A Service Cost-Base Supply Balance of Sustainable Power Generation

A Service Cost-Base Supply Balance of Sustainable Power Generation

Junzo Watada (Waseda University, Japan), Haydee Rocio Melo (Waseda University, Japan) and Jaeseok Choi (Gyeongsang National University, South Korea)
DOI: 10.4018/978-1-4666-9644-0.ch016
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Recently, renewable power sources such as WTG and PV have become viable economic options for generating sustainable energy. However, WTG and PV have an inconstant power production problem. To solve this problem, multi-state models have been proposed. The electricity generated from these units varies with different time scales: hourly, daily and seasonally. Since planning an optimal size generates cost losses to the customer, three models should be built: a load model, generation model, and service cost model. Loss of energy expectation (LOEE) and loss of load expected (LOLE) are calculated for the load and generation model. The reliability value is calculated to determine the number of required renewable generators. As a result, the system is constructed to have sufficient capacity, and the utility cost became the main objective of the total service costs.
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1. Introduction

The Kyoto Protocol was adopted by the UNFCCC (United Nations Framework Convention on Climate Change) on December 11, 1997 in Kyoto, Japan. However, Japan did not enforce the Protocol until February 16, 2005. The Kyoto Protocol created the foundation of political strategies for the utilization of renewable energy as a major goal on fighting global warming for all the industries (Yaakob, Watada, Tsuguhiro & Okamoto, 2010). Renewable energy, as stated, is the energy generated from natural sources such as wind, sun- light, rain, geothermal heat and tides (Yaakob, Watada, & Liu, 2010). Not only does this help reduce carbon emissions, but also it becomes a sustainable energy for the future. In 2007 a break- through occurred, investing more than $100 billion in research and development, leading to the innovation of manufacturing plants and increasing renewable energy capacity. However, rapid changes in recent years had created a gap between public awareness and the reality of renewable energy.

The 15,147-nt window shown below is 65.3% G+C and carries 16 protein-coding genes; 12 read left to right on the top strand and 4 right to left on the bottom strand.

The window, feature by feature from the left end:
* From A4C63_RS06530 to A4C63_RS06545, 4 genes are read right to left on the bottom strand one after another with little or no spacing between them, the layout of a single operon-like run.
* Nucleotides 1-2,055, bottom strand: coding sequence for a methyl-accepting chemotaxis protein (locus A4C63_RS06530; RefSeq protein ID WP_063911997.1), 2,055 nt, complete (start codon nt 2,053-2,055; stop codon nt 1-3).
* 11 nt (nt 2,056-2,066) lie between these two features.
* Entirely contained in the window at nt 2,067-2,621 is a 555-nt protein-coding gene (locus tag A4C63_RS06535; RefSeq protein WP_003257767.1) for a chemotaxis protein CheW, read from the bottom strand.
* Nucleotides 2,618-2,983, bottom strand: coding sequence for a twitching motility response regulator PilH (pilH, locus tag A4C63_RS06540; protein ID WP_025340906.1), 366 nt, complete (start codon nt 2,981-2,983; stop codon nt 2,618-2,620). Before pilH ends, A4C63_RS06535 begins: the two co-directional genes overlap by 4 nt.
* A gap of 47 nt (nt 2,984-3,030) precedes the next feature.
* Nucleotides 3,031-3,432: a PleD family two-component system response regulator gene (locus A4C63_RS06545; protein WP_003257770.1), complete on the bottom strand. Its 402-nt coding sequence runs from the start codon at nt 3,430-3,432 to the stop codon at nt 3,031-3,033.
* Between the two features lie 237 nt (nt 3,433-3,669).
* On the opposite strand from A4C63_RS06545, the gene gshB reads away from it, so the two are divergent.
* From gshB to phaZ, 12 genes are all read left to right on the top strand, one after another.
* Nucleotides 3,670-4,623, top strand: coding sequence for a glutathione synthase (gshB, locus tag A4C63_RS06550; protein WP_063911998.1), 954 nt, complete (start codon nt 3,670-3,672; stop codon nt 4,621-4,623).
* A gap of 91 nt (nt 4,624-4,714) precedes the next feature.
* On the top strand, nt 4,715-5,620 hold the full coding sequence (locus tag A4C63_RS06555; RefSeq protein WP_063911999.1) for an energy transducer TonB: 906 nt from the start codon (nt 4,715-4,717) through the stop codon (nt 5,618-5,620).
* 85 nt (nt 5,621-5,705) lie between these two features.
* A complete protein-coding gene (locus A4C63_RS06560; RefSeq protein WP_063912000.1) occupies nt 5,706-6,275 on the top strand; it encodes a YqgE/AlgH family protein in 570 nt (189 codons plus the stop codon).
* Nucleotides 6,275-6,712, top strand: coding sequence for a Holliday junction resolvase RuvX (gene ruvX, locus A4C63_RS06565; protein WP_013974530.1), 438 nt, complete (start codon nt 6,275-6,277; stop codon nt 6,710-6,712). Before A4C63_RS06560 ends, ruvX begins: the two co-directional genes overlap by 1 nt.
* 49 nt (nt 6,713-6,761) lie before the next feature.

1.1 Power Supply Systems with Renewable Energy Application

Renewable energy power supply system generates electricity in a safe and clean manner; the electricity utilization from a renewable source makes the system environmentally friendly. There is no pollution or emissions that can cause harm on the end user. Electricity production has a large impact and long-lasting consequences on not only on local and regional, but also in global environment.

Most of these consequences are generated from sulfur oxides (SOX) emissions, nitrogen oxides (NOX) emissions, and solid particles that can be diminished with investment in emission reduction technology and abatement facilities. The most harmful damage is caused by carbon dioxide (CO2). Carbon dioxide is the main cause of global warming, or greenhouse effect, and ocean acidification, since carbon dioxide can exist in the atmosphere and dissolves in water in the form of carbonic acid (Adelsberger, Collis & Pawlowski, 2002). Moreover its regulation and cost is complex and expensive. Since the power industry has been a major contributor on global CO2 emissions; renewable resources such as solar and wind energy generation have attracted the attention. In 2007, 240GW of renewable electricity was generated worldwide (which was a 50% increase since 2004), becoming 5% of power capacity and 3.4% of power generation in the world (El-Ashry & Chairman, 2007). Wind energy and solar energy became an alternative to fossil power generation with photovoltaic (PV) and wind turbine generators (WTG) that are economic and emissions free. In 2007, WTG generation capacity reached 95 GW, representing an increase of 28%; in comparison with 2006, the annual capacity additions levels increased to 40%. The grid-connected PV system is a fast growing technology with an annual installed capacity increase of 50% that represents a 7.7 GW between 2006 and 2007. In other words, the worldwide PV grid increased with 1.5 million home solar systems that provide the grid (Choi, Jeong, Bo, Park, El-Keib & Watada, 2007). One of the disadvantages of these renewable sources is the hourly, daily and seasonally inconstant power generation. The short-term prediction of wind plant prediction variability has a negative influence on the reliability of design/operation of PV and WTG systems.

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